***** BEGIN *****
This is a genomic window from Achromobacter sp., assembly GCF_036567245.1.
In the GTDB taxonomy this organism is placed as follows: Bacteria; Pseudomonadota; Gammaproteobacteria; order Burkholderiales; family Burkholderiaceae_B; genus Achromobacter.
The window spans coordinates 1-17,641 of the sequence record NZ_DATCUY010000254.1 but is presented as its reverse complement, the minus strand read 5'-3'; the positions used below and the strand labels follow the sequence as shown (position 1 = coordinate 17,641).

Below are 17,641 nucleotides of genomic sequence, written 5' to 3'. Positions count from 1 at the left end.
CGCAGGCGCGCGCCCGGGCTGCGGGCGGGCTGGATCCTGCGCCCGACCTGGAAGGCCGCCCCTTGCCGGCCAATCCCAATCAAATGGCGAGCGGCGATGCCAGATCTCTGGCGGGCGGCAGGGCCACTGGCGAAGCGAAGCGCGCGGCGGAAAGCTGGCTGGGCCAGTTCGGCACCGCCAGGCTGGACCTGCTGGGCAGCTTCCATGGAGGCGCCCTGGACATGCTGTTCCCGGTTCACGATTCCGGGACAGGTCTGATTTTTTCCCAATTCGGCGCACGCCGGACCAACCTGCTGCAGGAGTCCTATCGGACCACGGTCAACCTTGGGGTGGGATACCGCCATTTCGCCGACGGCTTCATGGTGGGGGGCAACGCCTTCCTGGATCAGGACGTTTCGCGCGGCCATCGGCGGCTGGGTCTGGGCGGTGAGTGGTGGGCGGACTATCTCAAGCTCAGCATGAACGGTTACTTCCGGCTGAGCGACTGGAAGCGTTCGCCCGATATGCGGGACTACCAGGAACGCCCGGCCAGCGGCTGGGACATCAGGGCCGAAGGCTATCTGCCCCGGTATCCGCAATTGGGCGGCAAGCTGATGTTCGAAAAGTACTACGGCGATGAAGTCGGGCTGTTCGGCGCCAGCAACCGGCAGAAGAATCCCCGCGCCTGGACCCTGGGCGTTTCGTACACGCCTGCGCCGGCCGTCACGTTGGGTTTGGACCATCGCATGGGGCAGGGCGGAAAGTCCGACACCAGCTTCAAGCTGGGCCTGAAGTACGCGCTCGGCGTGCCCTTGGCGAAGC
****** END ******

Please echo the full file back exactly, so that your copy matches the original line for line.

This is a genomic window from Achromobacter sp., assembly GCF_036567245.1.
In the GTDB taxonomy this organism is placed as follows: Bacteria; Pseudomonadota; Gammaproteobacteria; order Burkholderiales; family Burkholderiaceae_B; genus Achromobacter.
The window spans coordinates 1-17,641 of the sequence record NZ_DATCUY010000254.1 but is presented as its reverse complement, the minus strand read 5'-3'; the positions used below and the strand labels follow the sequence as shown (position 1 = coordinate 17,641).

Below are 17,641 nucleotides of genomic sequence, written 5' to 3'. Positions count from 1 at the left end.
CGCAGGCGCGCGCCCGGGCTGCGGGCGGGCTGGATCCTGCGCCCGACCTGGAAGGCCGCCCCTTGCCGGCCAATCCCAATCAAATGGCGAGCGGCGATGCCAGATCTCTGGCGGGCGGCAGGGCCACTGGCGAAGCGAAGCGCGCGGCGGAAAGCTGGCTGGGCCAGTTCGGCACCGCCAGGCTGGACCTGCTGGGCAGCTTCCATGGAGGCGCCCTGGACATGCTGTTCCCGGTTCACGATTCCGGGACAGGTCTGATTTTTTCCCAATTCGGCGCACGCCGGACCAACCTGCTGCAGGAGTCCTATCGGACCACGGTCAACCTTGGGGTGGGATACCGCCATTTCGCCGACGGCTTCATGGTGGGGGGCAACGCCTTCCTGGATCAGGACGTTTCGCGCGGCCATCGGCGGCTGGGTCTGGGCGGTGAGTGGTGGGCGGACTATCTCAAGCTCAGCATGAACGGTTACTTCCGGCTGAGCGACTGGAAGCGTTCGCCCGATATGCGGGACTACCAGGAACGCCCGGCCAGCGGCTGGGACATCAGGGCCGAAGGCTATCTGCCCCGGTATCCGCAATTGGGCGGCAAGCTGATGTTCGAAAAGTACTACGGCGATGAAGTCGGGCTGTTCGGCGCCAGCAACCGGCAGAAGAATCCCCGCGCCTGGACCCTGGGCGTTTCGTACACGCCTGCGCCGGCCGTCACGTTGGGTTTGGACCATCGCATGGGGCAGGGCGGAAAGTCCGACACCAGCTTCAAGCTGGGCCTGAAGTACGCGCTCGGCGTGCCCTTGGCGAAGC